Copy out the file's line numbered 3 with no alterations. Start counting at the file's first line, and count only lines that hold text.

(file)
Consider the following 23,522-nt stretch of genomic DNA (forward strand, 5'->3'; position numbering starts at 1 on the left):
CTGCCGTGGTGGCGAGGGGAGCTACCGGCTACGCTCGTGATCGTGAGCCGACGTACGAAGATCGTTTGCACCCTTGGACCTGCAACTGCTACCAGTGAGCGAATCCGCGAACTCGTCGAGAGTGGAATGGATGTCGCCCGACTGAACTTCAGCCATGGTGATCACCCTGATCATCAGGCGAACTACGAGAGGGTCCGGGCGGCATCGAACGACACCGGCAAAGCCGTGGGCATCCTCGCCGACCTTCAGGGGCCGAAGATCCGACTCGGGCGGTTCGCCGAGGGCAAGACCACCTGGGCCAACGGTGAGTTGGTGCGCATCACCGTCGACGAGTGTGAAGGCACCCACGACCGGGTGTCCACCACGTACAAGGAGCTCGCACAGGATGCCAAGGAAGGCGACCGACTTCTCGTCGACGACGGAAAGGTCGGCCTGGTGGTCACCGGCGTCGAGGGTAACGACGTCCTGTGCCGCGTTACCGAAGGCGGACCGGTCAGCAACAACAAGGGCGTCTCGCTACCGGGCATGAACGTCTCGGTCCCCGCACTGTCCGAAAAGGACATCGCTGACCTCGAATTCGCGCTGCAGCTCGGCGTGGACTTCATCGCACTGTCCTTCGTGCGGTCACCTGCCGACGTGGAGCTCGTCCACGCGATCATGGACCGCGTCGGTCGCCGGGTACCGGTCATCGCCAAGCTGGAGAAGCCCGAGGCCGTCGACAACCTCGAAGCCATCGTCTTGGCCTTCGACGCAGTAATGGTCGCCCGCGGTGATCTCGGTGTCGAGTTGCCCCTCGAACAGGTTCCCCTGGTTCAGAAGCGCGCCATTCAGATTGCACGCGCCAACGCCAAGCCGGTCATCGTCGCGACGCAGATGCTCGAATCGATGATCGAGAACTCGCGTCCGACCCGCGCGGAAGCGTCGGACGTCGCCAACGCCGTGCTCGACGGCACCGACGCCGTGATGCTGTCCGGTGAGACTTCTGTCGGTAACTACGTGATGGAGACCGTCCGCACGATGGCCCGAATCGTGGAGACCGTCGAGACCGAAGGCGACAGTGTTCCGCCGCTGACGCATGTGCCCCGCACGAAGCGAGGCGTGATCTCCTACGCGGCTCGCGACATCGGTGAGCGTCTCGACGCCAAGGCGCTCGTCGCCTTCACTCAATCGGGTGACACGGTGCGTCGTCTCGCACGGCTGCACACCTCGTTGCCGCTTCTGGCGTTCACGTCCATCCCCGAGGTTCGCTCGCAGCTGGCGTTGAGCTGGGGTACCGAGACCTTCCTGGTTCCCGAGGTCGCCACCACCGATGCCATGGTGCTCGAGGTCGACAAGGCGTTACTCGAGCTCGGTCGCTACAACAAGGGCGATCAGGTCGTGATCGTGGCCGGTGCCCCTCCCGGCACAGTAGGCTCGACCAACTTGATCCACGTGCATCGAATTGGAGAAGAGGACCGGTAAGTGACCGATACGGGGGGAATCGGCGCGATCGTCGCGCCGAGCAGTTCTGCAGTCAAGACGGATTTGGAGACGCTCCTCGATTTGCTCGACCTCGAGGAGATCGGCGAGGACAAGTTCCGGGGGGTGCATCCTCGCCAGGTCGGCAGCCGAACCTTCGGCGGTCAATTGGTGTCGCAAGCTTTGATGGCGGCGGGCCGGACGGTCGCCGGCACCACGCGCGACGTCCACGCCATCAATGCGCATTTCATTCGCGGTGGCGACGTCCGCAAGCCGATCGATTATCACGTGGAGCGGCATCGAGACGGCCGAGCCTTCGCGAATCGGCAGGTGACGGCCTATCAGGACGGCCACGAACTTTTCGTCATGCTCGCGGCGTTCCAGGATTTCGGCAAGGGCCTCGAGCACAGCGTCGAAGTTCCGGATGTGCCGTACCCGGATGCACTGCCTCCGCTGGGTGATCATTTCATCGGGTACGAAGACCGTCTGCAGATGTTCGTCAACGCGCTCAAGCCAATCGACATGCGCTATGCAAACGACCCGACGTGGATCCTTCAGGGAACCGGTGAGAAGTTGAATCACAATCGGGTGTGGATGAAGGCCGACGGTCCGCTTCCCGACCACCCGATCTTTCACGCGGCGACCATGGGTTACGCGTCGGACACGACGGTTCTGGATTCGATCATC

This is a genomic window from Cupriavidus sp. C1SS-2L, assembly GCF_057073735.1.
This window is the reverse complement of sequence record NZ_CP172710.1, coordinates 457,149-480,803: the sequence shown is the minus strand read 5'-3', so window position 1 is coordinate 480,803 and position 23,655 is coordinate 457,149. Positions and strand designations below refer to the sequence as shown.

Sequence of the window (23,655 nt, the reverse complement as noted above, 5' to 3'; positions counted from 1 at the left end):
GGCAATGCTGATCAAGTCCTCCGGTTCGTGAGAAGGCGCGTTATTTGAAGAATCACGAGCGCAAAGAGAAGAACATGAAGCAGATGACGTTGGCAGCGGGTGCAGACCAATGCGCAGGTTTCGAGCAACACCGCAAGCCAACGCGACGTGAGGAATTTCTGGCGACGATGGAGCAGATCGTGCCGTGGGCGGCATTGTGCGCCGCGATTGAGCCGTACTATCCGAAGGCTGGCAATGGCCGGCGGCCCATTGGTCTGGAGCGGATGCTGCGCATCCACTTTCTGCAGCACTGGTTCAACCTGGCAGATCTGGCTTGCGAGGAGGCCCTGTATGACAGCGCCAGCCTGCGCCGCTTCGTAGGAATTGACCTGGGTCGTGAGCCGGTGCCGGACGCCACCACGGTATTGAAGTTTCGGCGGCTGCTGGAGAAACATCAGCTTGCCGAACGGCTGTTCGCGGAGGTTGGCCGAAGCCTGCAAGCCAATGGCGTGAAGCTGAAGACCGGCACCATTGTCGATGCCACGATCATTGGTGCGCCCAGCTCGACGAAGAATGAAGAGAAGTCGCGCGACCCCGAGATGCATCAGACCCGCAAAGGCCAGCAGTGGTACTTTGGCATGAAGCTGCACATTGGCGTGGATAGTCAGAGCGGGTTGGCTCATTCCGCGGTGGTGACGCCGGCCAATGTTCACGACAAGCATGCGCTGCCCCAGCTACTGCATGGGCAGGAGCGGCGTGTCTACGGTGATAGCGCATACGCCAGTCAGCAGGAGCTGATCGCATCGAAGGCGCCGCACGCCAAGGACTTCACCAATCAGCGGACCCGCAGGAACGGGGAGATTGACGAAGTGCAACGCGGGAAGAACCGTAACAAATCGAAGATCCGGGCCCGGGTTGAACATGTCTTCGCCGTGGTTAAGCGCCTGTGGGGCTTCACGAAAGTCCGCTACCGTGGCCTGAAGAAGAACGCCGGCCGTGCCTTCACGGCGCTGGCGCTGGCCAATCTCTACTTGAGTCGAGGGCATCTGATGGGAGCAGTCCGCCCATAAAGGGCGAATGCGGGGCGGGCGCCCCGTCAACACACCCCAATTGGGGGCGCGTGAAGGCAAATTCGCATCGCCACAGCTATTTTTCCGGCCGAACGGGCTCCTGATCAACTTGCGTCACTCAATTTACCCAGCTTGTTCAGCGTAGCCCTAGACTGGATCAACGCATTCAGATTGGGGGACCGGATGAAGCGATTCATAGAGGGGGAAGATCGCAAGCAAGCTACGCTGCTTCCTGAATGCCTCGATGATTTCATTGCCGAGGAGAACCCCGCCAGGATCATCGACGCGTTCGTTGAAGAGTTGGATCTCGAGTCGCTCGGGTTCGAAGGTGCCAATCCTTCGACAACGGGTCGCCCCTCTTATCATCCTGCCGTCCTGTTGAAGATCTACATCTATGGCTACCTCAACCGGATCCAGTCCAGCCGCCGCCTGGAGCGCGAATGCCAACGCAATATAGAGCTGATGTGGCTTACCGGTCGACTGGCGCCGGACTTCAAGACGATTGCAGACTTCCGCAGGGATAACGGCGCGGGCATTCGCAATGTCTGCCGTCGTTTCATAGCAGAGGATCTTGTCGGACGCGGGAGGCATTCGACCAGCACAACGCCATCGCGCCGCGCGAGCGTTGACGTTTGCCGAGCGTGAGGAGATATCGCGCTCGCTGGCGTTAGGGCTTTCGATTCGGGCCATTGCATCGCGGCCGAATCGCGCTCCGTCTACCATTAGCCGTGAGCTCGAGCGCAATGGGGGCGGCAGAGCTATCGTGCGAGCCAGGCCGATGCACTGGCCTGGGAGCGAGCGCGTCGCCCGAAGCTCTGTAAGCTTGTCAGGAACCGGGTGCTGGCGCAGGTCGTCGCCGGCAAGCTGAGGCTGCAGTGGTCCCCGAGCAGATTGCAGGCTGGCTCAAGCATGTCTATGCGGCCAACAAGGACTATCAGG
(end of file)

This is a genomic window from Cupriavidus sp. C1SS-2L, assembly GCF_057073735.1.